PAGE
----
Self-representationalism and phenomenology

Philosophical Studies 143 (3):357-381 (2009)
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Abstract

To a first approximation, self-representationalism is the view that a mental state M is phenomenally conscious just in case M represents itself in the appropriate way. Proponents of self-representationalism seem to think that the phenomenology of ordinary conscious experience is on their side, but opponents seem to think the opposite. In this paper, I consider the phenomenological merits and demerits of self-representationalism. I argue that there is phenomenological evidence in favor of self-representationalism, and rather more confidently, that there is no phenomenological evidence against self-representationalism

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Uriah Kriegel
Rice University

Citations of this work

The Myth of Phenomenological Overflow.Richard Brown - 2012 - Consciousness and Cognition 21 (2):599-604.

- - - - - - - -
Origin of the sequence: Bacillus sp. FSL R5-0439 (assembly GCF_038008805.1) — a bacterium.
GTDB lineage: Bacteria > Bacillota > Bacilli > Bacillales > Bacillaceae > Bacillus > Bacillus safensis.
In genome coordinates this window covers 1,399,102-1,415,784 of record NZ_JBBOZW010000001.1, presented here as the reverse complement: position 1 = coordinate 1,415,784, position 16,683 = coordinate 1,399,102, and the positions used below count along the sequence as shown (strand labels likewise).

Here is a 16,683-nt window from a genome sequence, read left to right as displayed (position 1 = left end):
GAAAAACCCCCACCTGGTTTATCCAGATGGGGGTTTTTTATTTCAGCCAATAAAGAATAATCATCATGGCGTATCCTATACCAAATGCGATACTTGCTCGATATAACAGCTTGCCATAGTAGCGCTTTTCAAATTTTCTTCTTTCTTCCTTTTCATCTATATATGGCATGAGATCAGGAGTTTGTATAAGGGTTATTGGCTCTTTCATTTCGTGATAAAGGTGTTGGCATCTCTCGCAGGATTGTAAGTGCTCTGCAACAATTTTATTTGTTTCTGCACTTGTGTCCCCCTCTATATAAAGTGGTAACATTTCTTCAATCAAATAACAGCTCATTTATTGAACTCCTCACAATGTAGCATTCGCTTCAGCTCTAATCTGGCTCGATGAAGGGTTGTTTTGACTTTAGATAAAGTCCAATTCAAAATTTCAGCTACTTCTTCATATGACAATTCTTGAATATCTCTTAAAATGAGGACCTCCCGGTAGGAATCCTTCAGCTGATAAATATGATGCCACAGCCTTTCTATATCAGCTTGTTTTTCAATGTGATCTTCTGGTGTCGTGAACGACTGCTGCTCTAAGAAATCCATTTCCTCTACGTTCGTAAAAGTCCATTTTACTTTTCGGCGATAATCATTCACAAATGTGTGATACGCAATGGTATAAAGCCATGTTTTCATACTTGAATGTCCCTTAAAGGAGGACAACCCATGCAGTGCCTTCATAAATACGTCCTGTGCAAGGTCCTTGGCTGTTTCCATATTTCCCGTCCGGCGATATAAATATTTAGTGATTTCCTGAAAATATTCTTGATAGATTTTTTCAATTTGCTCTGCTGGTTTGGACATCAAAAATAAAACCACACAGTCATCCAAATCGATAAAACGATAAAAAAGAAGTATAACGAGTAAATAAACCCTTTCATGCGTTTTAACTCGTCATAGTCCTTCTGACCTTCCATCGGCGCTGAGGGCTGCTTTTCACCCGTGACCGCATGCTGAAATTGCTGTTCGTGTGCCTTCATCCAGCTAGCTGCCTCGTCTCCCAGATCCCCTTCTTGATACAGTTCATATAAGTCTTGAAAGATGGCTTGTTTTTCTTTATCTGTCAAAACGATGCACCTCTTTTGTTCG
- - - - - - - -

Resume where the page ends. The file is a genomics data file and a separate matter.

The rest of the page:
A Simple Theory of Introspection.Declan Smithies - 2012 - In Declan Smithies & Daniel Stoljar (eds.), Introspection and Consciousness. Oxford University Press.
Phenomenal Consciousness with Infallible Self-Representation.Chad Kidd - 2011 - Philosophical Studies 152 (3):361-383.

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References found in this work

On a Confusion About a Function of Consciousness.Ned Block - 1995 - Brain and Behavioral Sciences 18 (2):227-–247.
A Cognitive Theory of Consciousness.Bernard J. Baars - 1988 - Cambridge University Press.

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